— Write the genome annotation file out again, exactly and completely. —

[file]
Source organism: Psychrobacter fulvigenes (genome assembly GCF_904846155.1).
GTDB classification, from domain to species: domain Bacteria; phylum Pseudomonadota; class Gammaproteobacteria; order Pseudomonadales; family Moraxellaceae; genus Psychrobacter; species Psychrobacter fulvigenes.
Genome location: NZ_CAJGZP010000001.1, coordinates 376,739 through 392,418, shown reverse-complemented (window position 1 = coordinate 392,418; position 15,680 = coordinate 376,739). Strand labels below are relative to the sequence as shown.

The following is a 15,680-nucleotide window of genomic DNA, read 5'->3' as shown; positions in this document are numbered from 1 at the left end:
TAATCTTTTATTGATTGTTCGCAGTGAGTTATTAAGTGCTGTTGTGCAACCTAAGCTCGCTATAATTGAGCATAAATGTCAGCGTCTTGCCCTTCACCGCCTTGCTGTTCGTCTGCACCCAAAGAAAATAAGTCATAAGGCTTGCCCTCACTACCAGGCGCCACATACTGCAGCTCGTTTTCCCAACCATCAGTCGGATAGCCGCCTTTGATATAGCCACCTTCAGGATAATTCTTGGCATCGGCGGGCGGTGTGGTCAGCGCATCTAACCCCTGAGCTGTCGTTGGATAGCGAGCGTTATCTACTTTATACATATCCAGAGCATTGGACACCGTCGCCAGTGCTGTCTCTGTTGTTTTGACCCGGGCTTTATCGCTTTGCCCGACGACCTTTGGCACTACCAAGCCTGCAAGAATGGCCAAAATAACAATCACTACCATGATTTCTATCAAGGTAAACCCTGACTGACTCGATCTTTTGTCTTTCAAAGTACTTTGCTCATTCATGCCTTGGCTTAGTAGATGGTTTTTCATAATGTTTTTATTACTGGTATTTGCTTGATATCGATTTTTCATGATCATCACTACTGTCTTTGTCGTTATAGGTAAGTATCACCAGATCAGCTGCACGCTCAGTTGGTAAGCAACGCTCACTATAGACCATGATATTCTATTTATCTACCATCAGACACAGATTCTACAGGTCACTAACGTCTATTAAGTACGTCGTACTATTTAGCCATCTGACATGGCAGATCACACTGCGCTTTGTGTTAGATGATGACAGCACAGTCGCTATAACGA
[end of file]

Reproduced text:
Source organism: Psychrobacter fulvigenes (genome assembly GCF_904846155.1).
GTDB classification, from domain to species: domain Bacteria; phylum Pseudomonadota; class Gammaproteobacteria; order Pseudomonadales; family Moraxellaceae; genus Psychrobacter; species Psychrobacter fulvigenes.
Genome location: NZ_CAJGZP010000001.1, coordinates 376,739 through 392,418, shown reverse-complemented (window position 1 = coordinate 392,418; position 15,680 = coordinate 376,739). Strand labels below are relative to the sequence as shown.

The following is a 15,680-nucleotide window of genomic DNA, read 5'->3' as shown; positions in this document are numbered from 1 at the left end:
TAATCTTTTATTGATTGTTCGCAGTGAGTTATTAAGTGCTGTTGTGCAACCTAAGCTCGCTATAATTGAGCATAAATGTCAGCGTCTTGCCCTTCACCGCCTTGCTGTTCGTCTGCACCCAAAGAAAATAAGTCATAAGGCTTGCCCTCACTACCAGGCGCCACATACTGCAGCTCGTTTTCCCAACCATCAGTCGGATAGCCGCCTTTGATATAGCCACCTTCAGGATAATTCTTGGCATCGGCGGGCGGTGTGGTCAGCGCATCTAACCCCTGAGCTGTCGTTGGATAGCGAGCGTTATCTACTTTATACATATCCAGAGCATTGGACACCGTCGCCAGTGCTGTCTCTGTTGTTTTGACCCGGGCTTTATCGCTTTGCCCGACGACCTTTGGCACTACCAAGCCTGCAAGAATGGCCAAAATAACAATCACTACCATGATTTCTATCAAGGTAAACCCTGACTGACTCGATCTTTTGTCTTTCAAAGTACTTTGCTCATTCATGCCTTGGCTTAGTAGATGGTTTTTCATAATGTTTTTATTACTGGTATTTGCTTGATATCGATTTTTCATGATCATCACTACTGTCTTTGTCGTTATAGGTAAGTATCACCAGATCAGCTGCACGCTCAGTTGGTAAGCAACGCTCACTATAGACCATGATATTCTATTTATCTACCATCAGACACAGATTCTACAGGTCACTAACGTCTATTAAGTACGTCGTACTATTTAGCCATCTGACATGGCAGATCACACTGCGCTTTGTGTTAGATGATGACAGCACAGTCGCTATAACGA